The BMA, the Queen’s Nursing Institute, the Royal College of Nursing, the Homecare Association, which represents home care workers, healthcare unions, teaching unions, the mayor of London, Sadiq Khan, and many many other organisations that work with vulnerable people and in essential services have all urged the government to prioritise essential workers – NHS staff, carers, teachers – at petrol stations. 

Soon after the panic buying of petrol began, so did the reports of essential workers having trouble finding fuel meaning they were unable to get to work on time or at all. The queues have resulted in community nurses and carers being late for appointments and in rural areas they are having to make decisions about who they can visit.

Dr Crystal Oldman, chief executive for the Queen’s Nursing Institute, which represents community nurses, wrote to Boris Johnson on 28 September, warning that vulnerable people are already being affected:

Shortages in the supply of fuel are already impacting on care to ill and vulnerable people at home and in care homes. Patient visits are being cancelled and patients are at risk of being left without the care they need, at the time they need it. This is unacceptable.”

On Tuesday 28 September ITV reporter Paul Brand joined a carer as she tried to find fuel so that she could visit her vulnerable clients. A long wait for petrol meant she was late for her first visit of the day, a client who could not get up without the carer’s help and consequently had to lie in a wet bed for some time.

The Guardian reported on the same day that some appointments for cancer patients at University College hospital (UCLH), one of London’s largest hospitals, have had to be rescheduled due to the fuel shortage.

The spokesperson said: “Owing to the national fuel supply we are rearranging a small number of outpatient appointments over the next few days for patients who are due to be brought into our hospitals by our non-emergency patient transport provider, offering virtual appointments where possible.”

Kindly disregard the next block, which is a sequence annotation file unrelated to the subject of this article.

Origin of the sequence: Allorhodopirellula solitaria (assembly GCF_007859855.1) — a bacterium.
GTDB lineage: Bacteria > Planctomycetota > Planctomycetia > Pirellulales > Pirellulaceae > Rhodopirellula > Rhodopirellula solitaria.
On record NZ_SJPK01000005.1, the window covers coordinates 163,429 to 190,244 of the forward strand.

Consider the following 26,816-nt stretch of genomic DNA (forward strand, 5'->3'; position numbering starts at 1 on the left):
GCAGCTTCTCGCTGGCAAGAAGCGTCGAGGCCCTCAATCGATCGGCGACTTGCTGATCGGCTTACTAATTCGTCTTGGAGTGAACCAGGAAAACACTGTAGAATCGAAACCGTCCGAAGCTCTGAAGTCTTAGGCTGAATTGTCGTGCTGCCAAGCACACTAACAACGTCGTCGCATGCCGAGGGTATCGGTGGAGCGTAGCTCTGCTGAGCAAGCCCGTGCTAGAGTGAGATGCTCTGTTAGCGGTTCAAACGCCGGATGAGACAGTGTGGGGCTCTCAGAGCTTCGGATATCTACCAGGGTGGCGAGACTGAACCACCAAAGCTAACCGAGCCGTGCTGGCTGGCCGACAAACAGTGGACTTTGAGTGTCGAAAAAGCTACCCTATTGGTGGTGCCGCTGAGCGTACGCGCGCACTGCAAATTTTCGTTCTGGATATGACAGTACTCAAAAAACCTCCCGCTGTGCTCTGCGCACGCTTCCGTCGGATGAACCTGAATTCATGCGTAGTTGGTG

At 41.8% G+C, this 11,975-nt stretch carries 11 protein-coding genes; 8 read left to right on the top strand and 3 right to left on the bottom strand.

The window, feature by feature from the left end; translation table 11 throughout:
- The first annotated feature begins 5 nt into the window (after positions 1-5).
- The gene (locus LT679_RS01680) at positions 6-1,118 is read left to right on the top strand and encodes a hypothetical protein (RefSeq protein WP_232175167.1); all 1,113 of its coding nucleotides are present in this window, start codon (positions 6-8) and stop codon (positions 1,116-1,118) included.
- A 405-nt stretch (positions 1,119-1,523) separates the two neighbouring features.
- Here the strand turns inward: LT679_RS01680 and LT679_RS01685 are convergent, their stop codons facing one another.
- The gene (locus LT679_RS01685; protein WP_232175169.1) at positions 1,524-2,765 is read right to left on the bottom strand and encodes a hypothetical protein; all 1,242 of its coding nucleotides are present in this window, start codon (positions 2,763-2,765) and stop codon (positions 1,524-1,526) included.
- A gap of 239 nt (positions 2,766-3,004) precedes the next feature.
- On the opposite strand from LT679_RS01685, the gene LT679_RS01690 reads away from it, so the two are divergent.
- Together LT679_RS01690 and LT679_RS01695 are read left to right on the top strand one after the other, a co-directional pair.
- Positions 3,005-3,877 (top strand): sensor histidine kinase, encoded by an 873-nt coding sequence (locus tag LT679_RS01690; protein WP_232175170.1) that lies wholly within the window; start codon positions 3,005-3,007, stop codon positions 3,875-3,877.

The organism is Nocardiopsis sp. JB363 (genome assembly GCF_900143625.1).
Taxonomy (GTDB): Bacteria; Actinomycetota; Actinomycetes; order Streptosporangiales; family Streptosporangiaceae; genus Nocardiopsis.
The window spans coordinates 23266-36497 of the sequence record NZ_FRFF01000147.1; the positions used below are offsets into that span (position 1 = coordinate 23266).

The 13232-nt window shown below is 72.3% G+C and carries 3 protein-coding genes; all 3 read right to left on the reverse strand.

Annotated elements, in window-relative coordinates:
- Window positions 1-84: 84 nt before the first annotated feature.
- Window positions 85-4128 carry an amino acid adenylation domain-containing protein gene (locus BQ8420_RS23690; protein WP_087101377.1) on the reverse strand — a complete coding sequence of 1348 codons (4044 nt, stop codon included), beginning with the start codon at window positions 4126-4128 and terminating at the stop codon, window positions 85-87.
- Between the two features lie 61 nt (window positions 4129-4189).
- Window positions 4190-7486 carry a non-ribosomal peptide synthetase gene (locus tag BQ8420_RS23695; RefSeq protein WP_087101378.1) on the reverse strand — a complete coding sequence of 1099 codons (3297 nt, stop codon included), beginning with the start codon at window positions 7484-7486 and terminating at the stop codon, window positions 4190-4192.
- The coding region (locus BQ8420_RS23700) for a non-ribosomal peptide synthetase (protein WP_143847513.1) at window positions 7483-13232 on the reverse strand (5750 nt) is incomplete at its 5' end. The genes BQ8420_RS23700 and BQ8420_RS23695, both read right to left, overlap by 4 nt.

Both Prime Minister Boris Johnson and the UK Business Secretary, Kwasi Kwarteng, have resisted the calls to designate priority pumps and have been insisting that the situation is improving. But by midday 29 September, Kwasi Kwarteng, said that the government’s reserve tanker fleet will be on the road Wednesday afternoon to boost deliveries of fuel. The trucks are reported to be driven by civilians and number 80, according to a 2019 assessment. The business secretary also said that 150 soldiers were being trained to drive fuel tankers in the coming days.

The panic buying of fuel was triggered by reports from BP that it was having to close some of its petrol stations due to a shortage of HGV tanker drivers. The shortage of HGV drivers is primarily due to Brexit –  the end of the transition period in early 2021 when the UK left the EU single market meant hauliers were then prevented from recruiting drivers in the EU. 

Saturday 25 September saw the government offer temporary three month visas to 5,000 foreign drivers. Comments from EU drivers in the media and on social media, however, imply that there won’t be a rush to apply for these visas. There is plenty of work across the EU for HGV drivers, where facilities are far better and there is no need for visas.

Dear Reader,

If you like our content please support our campaigning journalism to protect health care for all. 

Our goal is to inform people, hold our politicians to account and help to build change through evidence based ideas.

Everyone should have access to comprehensive healthcare, but our NHS needs support. You can help us to continue to counter bad policy, battle neglect of the NHS and correct dangerous mis-infomation.

Supporters of the NHS are crucial in sustaining our health service and with your help we will be able to engage more people in securing its future.

Please donate to help support our campaigning NHS research and  journalism.                              

Comments are closed.